by Rev. Susan Gregg-Schroeder
Coodinator, Mental Health Ministries
We are entering into a festive season. The winter holidays are meant to be times of joy, parties and gatherings with friends and families. But for many people this is a lonely stretch of the year marked by hard memories and unrealized dreams.
The commercialization of the holiday season bombards us with unrealistic expectations, especially in these difficult economic times. It is not unusual for people to experience a decrease in energy and motivation. But some people experience an exaggerated form of these symptoms. Their depression and lack of energy become debilitating. This condition, known as Seasonal Affective Disorder (SAD), may affect over 10 million Americans. The milder, "winter blues" affects an even larger number of individuals.
But for those of us who live with serious mental illness all year long, the holidays can make us feel even more alone, isolated, and disconnected from friends, family, and from our God. Psalm 88 reflects that feeling from an emotional spiritual perspective. “You have put me in the depths of the pit, in the regions dark and deep.” “Lord, why do you cast me off? Why do you hide your faith from me?”
The cold landscape and trees empty of their leaves reflects our inner winter. Having been in this place, I now understand that God is working in our silent darkness. As with nature, we can trust that new tender shoots will emerge from the dark, silent soil to bring unlimited possibilities of new life.
It is for this reason that I wrote a brochure, Mental Illness: Coping with the Holidays. This brochure provides tips for persons living with a mental illness, tips for family and friends and tips for faith communities wanting to be supportive. Family, friends, and caring faith communities can remind us that we are loved and accepted by God even when we feel unworthy and alone.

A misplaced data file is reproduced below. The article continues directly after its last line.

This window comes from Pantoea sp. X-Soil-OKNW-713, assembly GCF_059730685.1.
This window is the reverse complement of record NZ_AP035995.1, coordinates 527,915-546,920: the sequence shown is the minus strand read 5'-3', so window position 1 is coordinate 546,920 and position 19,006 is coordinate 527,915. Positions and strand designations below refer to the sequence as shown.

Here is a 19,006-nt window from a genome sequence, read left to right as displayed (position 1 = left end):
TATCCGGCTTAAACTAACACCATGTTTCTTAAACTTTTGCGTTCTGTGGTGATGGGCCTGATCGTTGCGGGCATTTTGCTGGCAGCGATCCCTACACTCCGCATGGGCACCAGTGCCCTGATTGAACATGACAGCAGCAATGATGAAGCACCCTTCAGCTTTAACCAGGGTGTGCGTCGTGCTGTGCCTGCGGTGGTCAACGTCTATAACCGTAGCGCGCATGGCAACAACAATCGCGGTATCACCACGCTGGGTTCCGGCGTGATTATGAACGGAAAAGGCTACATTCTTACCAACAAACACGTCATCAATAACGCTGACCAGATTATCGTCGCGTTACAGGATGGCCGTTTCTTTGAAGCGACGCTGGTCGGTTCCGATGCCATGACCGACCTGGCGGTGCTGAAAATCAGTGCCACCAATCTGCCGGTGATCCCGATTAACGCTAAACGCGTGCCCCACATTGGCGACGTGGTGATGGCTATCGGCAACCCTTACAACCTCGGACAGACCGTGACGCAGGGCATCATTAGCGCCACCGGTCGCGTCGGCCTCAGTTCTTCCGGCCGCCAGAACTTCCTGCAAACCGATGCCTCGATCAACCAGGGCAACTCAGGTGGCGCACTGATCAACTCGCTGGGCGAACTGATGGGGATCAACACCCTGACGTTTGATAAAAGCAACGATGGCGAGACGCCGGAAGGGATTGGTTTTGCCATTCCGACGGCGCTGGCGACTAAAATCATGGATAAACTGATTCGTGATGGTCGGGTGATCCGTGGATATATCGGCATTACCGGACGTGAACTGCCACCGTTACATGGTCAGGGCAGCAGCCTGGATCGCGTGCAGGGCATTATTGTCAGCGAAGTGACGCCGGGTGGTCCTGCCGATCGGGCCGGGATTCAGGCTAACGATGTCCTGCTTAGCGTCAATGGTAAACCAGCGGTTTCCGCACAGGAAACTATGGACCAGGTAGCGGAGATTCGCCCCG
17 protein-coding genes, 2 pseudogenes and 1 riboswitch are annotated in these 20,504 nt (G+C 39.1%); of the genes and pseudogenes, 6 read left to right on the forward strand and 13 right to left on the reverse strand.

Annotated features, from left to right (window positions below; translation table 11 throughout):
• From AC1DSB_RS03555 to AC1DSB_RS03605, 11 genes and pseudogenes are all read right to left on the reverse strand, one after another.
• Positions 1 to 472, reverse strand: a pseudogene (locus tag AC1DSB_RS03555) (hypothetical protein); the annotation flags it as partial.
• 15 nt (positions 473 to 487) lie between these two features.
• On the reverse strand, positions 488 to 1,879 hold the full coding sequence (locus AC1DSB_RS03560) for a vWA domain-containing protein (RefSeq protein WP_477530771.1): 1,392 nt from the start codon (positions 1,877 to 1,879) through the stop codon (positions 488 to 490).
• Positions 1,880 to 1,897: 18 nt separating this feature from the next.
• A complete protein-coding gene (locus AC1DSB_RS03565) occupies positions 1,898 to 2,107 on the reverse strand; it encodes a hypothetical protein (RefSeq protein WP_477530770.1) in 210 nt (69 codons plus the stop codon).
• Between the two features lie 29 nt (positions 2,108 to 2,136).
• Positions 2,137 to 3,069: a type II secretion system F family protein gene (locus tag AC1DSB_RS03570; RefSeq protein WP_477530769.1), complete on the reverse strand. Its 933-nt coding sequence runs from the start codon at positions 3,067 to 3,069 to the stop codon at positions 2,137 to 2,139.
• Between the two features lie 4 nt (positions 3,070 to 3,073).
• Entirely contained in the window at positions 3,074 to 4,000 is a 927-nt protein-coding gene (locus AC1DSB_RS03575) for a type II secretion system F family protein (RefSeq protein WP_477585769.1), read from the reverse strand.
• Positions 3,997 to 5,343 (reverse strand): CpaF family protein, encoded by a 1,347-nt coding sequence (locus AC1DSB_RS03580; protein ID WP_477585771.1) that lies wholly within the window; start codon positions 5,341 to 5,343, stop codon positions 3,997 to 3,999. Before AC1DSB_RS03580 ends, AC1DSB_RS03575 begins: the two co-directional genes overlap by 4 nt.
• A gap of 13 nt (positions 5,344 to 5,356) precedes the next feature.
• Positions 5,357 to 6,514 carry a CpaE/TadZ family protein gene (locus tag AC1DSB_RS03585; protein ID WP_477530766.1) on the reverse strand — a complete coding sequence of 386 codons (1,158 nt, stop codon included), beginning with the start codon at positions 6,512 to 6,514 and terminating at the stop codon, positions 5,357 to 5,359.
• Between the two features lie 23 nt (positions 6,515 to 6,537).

Many churches realize the importance of acknowledging the grief, loneliness and depression associated with the holiday season by holding special services like “Blue Christmas.” Rituals often focus on light breaking through the darkness. Christians celebrate the birth of Jesus Christ who will become the “light of the world.” The eight day Jewish celebration of Hanukkah is known as the Festival of Lights serves to remind their people of the miracle which re-kindled the Temple menorah light at a time of darkness and despair.
I now know that no matter what the circumstances, we are not alone in the darkness. God is working in our lives even when we are not aware of it to bring about healing and hope. This holiday season, may we be open to those moments of grace when flickers of light break in to penetrate our darkness.
Break into my confusion, Lord.
Help me to know who I am
and what I am meant to be.
Guide, uphold and strengthen me
as I leave behind the world
of limits and labels.
Guide, uphold and strengthen me
as together we create a world
of infinite possibility.
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